The route of the World Cycling Championships road race is characterized by three sections. Following the start in Leeds, the riders race 185 kilometres on a route that mimics the Tour de France Grand Départ stage from 2014. With approximately 100 kilometres remaining the route continues onto tough and technical circuit in and around Harrogate. The 14 kilometres lap is repeated seven times.
The 185 kilometres run-in to the Harrogate circuit features three uphills. The Cray is 6.6 kilometres long and the average gradient sits at 1.3%, which is perfect to stretch the legs. Up next is the Buttertubs, 6 kilometres at 2.5%, before Grinton Moor is the longest and hardest climb of the day: 4.4 kilometres at 5.3%.
The testing 14 kilometres circuit takes in three ascents. Otley Road runs uphill for 1.6 kilometres at 3.4%, while the Pot Bank ascent is 600 metres at 3.5%. The last climb on Penny Pot Lane is probably going to be decisive in the finale. It is a steep pull up of 1 kilometres at 6% with some double digit sections in the first half.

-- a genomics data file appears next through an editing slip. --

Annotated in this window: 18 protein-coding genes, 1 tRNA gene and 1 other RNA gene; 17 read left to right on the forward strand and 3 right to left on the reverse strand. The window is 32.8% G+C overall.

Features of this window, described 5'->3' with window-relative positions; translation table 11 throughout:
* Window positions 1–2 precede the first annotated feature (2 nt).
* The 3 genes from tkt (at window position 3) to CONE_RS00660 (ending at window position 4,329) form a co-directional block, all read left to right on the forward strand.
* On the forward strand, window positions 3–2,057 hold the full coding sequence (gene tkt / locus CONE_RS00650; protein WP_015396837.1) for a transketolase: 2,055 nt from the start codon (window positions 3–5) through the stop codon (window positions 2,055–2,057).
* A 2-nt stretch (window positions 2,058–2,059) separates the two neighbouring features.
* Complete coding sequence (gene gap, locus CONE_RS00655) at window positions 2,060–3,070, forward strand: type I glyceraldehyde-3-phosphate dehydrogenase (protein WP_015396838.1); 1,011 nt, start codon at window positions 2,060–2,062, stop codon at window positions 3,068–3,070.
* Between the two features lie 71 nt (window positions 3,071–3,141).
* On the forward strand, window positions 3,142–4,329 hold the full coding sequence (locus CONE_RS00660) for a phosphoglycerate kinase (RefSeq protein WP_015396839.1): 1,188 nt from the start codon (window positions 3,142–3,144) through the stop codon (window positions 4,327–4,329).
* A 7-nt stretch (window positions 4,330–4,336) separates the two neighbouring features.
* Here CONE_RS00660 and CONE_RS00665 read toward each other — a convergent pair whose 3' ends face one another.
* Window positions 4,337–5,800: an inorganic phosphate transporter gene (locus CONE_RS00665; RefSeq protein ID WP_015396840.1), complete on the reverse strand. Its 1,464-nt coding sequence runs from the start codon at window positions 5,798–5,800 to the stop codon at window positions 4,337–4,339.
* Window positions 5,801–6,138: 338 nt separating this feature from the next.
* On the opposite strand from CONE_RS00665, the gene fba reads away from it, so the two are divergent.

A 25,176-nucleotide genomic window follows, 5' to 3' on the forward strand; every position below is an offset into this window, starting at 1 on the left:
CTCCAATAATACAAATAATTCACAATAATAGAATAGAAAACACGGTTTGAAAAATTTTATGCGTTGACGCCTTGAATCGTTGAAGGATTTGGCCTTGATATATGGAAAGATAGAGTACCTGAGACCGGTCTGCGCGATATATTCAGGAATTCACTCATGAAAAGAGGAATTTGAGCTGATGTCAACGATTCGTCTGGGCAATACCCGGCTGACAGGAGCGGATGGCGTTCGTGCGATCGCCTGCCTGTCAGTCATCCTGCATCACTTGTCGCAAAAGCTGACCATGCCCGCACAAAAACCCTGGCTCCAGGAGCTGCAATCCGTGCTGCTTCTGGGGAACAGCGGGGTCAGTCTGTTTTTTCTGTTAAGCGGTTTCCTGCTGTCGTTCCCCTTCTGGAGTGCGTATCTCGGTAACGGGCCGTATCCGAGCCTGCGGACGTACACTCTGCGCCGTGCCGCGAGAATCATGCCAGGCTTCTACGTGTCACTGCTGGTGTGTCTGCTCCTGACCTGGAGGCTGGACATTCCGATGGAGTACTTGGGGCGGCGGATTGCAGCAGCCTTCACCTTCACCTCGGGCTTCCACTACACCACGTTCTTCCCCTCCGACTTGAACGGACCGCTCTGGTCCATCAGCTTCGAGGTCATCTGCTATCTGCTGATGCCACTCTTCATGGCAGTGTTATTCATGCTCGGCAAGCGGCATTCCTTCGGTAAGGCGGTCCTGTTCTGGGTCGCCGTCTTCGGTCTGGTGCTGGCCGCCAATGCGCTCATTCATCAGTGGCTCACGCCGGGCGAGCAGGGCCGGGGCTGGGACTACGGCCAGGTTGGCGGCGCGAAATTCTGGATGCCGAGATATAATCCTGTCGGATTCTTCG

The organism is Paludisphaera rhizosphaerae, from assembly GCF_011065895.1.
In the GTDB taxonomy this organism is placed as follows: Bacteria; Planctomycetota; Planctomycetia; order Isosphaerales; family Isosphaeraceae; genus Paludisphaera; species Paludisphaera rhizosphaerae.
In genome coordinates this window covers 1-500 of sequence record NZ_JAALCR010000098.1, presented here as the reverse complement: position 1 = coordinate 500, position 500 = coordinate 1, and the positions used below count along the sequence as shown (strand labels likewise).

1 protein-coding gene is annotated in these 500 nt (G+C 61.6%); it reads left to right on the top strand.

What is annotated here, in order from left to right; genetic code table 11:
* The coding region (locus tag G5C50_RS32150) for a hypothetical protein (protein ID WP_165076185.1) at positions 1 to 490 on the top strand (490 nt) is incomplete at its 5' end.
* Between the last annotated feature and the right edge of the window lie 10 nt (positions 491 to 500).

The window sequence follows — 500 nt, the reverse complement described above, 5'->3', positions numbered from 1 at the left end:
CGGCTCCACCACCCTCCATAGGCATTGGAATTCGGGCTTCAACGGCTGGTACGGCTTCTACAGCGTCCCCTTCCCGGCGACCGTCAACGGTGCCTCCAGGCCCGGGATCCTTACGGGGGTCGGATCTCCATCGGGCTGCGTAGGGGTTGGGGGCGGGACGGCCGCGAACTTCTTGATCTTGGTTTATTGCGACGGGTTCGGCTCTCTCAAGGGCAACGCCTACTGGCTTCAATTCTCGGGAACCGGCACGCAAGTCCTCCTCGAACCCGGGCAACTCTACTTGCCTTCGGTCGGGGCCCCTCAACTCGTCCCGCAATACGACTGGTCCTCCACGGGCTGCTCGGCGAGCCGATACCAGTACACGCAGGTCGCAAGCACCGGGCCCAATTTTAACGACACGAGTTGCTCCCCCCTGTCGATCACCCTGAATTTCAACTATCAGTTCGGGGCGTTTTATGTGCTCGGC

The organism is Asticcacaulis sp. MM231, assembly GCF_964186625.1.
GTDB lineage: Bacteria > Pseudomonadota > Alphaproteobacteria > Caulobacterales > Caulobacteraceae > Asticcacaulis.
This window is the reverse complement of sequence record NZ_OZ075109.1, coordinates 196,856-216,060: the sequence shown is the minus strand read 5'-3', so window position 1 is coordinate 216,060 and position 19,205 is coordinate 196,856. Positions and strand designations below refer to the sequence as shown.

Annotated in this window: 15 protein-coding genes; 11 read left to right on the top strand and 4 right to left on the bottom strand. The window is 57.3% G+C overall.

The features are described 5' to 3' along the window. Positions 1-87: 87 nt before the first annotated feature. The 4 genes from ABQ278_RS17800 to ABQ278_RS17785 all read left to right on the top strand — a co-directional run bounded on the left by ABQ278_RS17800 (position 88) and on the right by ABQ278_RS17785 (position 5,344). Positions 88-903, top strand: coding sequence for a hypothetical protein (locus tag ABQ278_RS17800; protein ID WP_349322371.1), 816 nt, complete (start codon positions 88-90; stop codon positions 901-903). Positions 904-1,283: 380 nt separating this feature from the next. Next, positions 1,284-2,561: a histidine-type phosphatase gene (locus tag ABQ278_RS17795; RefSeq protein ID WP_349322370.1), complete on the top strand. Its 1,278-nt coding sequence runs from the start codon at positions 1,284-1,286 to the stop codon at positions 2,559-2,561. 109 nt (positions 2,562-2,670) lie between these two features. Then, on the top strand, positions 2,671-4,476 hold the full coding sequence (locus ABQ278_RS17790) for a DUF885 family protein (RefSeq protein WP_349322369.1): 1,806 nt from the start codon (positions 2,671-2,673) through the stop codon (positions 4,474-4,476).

It must be a versatile rider who’ll win the road race at the Worlds in Yorkshire. Obviously, climbing legs are desperately needed on the trying course with 24 climbs, but given the moderate length of the uphills a sprint of a select group is a likely outcome. So fast legs will come in handy, too. The names of Peter Sagan, Michael Matthews, Mathieu van der Poel and Julian Alaphilippe spring to mind.
At Cyclingstage.com, we think those four riders are the top contenders to win the race. Yet, the start list features a host of stellar names and it’s clear that the likes of Greg Van Avermaet, Philippe Gilbert, Jakob Fuglsang and Primoz Roglic are riders to watch as well. Probably, you have an opinion on the new World Champion yourself. If so, feel free to share it on UCI Road World Championships cycling betting.
A new rainbow jersey for Peter Sagan would be very special indeed. The Slovak won three consecutive road race world titles in the years 2015-2016-2017, which is a record. A fourth title would make the ‘Special One’ of cycling even more special: no rider did win four world titles on the road. The Yorkshire parcours definitely suits his talents, so a fourth world title for the Slovak phenomenon is far from impossible.